Progress on an education-funding plan? Bainbridge Island forum suggests it’s within reach. The sooner the better.

There’s no shortage of talk about how sharp the partisan divides are on, well, just about everything. (No need to provide links; you know what we’re talking about.)

So this report from the Kitsap Sun makes for pleasant Monday reading. 

Washington legislators from both parties can agree on one of the toughest issues the state faces: how much to spend on public education.

How to come up with $7 billion over the next four years is another matter.

But there might be hope on that front if anything can be read into the civil — even collaborative — tone the opposing sides displayed at an education funding forum Sunday at Bainbridge High School.

The bipartisan meeting is a bit unusual and welcome.

The speakers — Sen. Christine Rolfes, a Bainbridge Democrat, and Sen. Ann Rivers, a Republican from the Vancouver area — said there’s little left to debate.

“For six years in the Senate, we’ve been the leads for our caucuses for education funding,” Rolfes said. “We’re trying to find common ground with our colleagues.”

While we recognize the challenges, we also acknowledge that bipartisan and civil negotiations are necessary for the solution. And we salute Senators Rolfes and Rivers for their leadership in moving the discussion along.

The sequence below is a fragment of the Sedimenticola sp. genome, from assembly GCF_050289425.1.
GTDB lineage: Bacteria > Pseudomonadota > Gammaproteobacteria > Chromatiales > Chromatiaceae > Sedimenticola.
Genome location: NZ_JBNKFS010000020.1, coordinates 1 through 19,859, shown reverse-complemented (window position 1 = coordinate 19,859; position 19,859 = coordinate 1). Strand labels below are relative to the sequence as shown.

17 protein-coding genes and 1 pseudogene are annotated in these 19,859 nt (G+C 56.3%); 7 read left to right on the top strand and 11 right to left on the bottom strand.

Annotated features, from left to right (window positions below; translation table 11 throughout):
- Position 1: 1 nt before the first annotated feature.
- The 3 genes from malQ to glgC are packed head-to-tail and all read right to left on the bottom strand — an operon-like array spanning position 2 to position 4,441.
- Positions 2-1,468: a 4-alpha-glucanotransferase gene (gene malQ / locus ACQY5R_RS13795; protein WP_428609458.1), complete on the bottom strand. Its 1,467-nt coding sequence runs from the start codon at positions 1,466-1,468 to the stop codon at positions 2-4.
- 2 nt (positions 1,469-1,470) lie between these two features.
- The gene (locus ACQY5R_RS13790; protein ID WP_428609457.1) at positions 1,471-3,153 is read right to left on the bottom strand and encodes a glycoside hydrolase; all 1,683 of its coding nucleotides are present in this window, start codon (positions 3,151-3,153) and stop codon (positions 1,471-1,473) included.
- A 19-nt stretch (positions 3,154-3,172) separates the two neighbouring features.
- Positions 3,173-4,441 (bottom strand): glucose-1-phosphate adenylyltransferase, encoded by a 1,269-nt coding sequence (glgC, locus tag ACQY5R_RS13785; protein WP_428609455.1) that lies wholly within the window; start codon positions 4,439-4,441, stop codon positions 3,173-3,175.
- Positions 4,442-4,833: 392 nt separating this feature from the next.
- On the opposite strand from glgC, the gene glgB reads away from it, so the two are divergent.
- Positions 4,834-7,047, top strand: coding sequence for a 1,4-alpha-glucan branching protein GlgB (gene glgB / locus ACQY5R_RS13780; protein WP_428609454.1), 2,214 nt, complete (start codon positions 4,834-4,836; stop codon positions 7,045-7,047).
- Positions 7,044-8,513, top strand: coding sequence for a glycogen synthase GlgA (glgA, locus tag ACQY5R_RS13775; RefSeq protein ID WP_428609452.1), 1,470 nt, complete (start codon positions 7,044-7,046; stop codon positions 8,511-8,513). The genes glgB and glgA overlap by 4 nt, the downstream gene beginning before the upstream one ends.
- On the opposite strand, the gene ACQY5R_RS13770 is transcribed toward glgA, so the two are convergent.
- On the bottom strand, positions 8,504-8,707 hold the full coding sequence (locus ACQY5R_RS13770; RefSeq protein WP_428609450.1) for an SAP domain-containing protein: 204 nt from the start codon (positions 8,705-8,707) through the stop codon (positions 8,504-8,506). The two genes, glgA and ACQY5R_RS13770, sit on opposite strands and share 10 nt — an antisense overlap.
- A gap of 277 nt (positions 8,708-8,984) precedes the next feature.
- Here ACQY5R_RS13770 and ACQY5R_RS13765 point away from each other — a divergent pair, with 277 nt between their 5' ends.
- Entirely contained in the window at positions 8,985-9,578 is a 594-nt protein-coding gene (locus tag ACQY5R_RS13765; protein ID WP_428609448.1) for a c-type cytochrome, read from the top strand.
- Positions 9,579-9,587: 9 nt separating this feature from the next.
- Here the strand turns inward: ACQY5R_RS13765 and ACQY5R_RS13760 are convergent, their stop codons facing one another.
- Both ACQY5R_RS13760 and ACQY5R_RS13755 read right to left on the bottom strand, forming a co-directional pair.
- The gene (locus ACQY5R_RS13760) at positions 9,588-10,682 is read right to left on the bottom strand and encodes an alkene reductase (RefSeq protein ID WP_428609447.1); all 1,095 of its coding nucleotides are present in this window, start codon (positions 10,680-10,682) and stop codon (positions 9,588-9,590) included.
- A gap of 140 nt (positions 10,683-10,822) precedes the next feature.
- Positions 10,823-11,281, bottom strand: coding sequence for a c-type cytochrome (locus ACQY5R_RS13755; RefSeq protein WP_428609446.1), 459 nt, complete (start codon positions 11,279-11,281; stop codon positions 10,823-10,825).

The Sun’s story also provides a good summary of the differences between the parties’ approaches.

Plans drafted by Republicans and Democrats have similar funding targets, but key differences remain over local school levies and sources of added funding.

Republicans want to replace local levies with a statewide uniform rate. The plan would shift some money from wealthy districts — like Seattle and Bainbridge — and decrease costs in other districts.

Rolfes agreed that reliance on levies is fostering inequity, but her party’s solution is to tighten rules on how levy money can be spent. She said putting more state dollars into teacher salaries would reduce reliance on levies. Freed from covering basic costs, levies could instead go to after-school clubs, sports and other non-essential programs.

Democrats haven’t delved into the specifics of how to better fund education. While Republicans might want to shift funding from other parts of the state budget, Rolfes and other Democrats want to hold the line.

The Seattle Times editorial board reminds lawmakers of what’s at stake, including, they say, a September without school.

NOTE to Washington parents: Start making alternative plans for early September. School could be canceled this fall if the Legislature doesn’t get its act together and come to a compromise on school funding reform that satisfies the Supreme Court and the voters…

Failure to reach a deal this Legislative session will have dire consequences: from shutting down schools to a dramatic budget intervention by the Supreme Court.

The legislative session is scheduled to end April 23. The clock is ticking. The Supreme Court and the voters are watching.

There’s no shortage of incentives for legislators to get the job done. What’s required now is finding the common ground discussed at BHS.